Make it fun by doing activities on mobile devices or computer if you have one, that is educational but also fun. One of the ones we have been doing with my children is Khan Academy. They have different subjects and activities that the child can do independently on the computer.

Learn a task online. There is YouTube University and many free online courses out there. You can also come up with content for a YouTube channel since there is time. I have one called Nurturing Mums.

Build your relationship. The stress around this pandemic can cause some parents to lash out at their children. If you get to that point it is okay to get some time out. Go to another room, tell the children that you need mummy time, maybe one hour. For that one hour you can distract them with a puzzle, a book or it can be quiet time where nobody does anything or they can read and take a nap.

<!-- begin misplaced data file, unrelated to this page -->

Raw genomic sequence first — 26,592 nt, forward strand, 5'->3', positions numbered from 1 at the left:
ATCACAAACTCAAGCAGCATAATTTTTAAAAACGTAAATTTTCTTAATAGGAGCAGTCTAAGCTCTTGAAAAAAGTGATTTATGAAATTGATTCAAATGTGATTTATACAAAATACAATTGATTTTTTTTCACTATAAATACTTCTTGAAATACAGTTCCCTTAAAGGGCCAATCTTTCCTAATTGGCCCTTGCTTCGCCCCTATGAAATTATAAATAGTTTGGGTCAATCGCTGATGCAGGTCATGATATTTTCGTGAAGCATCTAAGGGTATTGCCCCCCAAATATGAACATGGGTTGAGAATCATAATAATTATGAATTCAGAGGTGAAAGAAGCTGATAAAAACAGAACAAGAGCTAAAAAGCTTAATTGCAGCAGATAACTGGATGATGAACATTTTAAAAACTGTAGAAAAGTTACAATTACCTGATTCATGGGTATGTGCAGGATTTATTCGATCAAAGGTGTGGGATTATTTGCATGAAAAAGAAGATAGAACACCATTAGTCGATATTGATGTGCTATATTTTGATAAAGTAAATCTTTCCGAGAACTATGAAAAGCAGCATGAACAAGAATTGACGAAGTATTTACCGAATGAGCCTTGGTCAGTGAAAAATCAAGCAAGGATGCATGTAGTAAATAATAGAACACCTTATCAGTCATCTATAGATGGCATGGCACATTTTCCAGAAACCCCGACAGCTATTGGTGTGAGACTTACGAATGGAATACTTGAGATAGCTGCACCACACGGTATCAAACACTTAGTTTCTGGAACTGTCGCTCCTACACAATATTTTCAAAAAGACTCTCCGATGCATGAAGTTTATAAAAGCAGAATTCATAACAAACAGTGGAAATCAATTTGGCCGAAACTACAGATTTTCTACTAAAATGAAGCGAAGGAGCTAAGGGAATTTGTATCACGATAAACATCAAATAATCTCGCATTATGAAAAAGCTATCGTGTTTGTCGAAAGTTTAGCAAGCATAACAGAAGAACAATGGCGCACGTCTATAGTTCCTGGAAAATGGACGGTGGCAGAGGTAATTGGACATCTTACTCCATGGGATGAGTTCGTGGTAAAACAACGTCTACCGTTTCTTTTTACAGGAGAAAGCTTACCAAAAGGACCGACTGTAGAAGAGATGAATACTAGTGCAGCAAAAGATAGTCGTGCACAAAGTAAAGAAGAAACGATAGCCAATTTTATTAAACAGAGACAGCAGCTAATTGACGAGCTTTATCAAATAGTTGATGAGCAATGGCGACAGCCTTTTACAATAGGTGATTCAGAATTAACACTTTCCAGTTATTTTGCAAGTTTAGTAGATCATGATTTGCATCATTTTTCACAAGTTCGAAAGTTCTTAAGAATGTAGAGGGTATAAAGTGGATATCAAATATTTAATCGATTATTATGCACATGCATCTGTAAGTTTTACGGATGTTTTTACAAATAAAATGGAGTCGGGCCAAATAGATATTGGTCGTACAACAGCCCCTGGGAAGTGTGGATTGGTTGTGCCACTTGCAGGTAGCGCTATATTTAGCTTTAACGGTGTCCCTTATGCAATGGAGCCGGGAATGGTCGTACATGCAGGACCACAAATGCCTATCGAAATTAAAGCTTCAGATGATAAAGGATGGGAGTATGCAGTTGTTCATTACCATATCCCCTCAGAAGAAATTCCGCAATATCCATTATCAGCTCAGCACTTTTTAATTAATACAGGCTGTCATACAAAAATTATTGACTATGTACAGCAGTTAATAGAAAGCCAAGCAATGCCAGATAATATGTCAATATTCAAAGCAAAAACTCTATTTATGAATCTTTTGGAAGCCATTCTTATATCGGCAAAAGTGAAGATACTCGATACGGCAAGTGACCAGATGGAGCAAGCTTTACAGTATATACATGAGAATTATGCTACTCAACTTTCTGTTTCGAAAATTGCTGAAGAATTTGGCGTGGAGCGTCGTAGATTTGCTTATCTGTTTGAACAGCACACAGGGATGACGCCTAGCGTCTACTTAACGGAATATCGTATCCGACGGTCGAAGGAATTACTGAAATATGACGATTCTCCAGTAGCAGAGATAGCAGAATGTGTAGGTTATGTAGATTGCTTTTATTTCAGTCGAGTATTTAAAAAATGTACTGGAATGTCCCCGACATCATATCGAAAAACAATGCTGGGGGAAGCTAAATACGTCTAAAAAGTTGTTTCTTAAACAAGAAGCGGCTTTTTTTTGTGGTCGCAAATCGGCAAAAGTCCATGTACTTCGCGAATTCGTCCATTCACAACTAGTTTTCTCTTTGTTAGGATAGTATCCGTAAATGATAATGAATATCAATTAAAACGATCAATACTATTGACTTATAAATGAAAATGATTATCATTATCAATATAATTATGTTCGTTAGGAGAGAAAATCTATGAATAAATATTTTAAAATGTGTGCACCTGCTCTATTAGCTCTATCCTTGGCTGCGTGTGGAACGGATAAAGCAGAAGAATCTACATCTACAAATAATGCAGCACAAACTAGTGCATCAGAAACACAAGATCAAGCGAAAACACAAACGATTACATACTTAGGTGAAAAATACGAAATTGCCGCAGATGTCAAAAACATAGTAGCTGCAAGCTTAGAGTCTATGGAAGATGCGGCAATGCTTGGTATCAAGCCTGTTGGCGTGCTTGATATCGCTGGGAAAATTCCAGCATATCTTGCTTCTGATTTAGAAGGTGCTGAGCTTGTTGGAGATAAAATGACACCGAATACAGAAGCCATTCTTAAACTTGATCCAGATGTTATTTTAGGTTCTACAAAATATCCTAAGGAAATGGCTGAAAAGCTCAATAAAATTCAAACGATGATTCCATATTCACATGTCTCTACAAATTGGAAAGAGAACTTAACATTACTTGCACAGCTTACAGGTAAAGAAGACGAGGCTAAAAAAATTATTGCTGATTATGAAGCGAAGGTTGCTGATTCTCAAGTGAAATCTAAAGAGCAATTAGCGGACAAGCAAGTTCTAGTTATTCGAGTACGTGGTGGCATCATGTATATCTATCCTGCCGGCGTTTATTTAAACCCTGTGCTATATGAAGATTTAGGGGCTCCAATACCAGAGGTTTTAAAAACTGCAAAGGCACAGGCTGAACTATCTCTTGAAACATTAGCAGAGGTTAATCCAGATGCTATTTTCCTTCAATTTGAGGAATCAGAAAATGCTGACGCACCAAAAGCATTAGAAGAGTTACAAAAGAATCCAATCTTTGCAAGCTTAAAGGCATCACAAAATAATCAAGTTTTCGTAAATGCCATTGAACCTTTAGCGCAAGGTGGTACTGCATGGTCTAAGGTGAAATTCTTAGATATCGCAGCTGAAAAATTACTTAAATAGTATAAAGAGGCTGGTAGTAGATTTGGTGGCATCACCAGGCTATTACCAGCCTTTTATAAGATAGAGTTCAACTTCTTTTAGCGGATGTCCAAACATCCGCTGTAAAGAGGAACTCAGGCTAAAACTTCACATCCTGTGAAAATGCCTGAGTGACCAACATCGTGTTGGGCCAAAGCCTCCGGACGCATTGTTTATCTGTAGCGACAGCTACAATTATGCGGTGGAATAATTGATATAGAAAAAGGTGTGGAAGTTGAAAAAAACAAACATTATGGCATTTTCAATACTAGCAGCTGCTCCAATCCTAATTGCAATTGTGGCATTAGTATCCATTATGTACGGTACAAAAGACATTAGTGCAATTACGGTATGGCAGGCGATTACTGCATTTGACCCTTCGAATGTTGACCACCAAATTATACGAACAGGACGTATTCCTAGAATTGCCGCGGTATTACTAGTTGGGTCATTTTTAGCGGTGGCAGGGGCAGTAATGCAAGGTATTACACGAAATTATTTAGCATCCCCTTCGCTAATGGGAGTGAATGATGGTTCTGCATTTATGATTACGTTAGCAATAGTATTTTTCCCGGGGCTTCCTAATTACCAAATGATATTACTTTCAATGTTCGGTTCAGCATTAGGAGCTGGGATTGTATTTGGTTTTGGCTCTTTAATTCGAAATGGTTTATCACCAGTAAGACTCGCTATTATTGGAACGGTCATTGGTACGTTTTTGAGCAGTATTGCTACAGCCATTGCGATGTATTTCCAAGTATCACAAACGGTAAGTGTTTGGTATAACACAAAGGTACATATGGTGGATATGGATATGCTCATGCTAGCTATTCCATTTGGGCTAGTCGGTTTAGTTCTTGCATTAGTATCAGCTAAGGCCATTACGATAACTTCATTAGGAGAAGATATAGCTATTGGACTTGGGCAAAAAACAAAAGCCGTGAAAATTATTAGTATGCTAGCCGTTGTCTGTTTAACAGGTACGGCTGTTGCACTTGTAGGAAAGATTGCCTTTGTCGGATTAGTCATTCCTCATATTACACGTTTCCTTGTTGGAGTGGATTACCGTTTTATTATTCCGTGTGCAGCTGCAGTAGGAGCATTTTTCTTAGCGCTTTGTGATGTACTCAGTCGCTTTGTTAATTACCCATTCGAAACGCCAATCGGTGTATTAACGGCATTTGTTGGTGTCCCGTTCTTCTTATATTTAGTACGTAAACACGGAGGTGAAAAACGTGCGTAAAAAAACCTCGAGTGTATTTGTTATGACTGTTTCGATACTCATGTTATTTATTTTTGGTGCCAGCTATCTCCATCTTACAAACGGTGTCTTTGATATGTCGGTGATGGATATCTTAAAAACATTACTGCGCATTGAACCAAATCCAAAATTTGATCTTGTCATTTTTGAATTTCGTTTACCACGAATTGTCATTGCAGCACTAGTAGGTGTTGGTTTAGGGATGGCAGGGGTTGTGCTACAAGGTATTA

When your children want to see what you are doing, be easy about it. Explain to them what you are doing and show them. For instance, you may have a zoom call you can show them what you are doing, having muted your side of the call and show them how it is happening. Then tell them that between a particular time they will have to be silent.

Generally, take it positively that you are getting to know your children better and you are getting more time to spend with them than usual.

- Ciru Ciera, Childbirth Educator and founder of Nurturing Mums.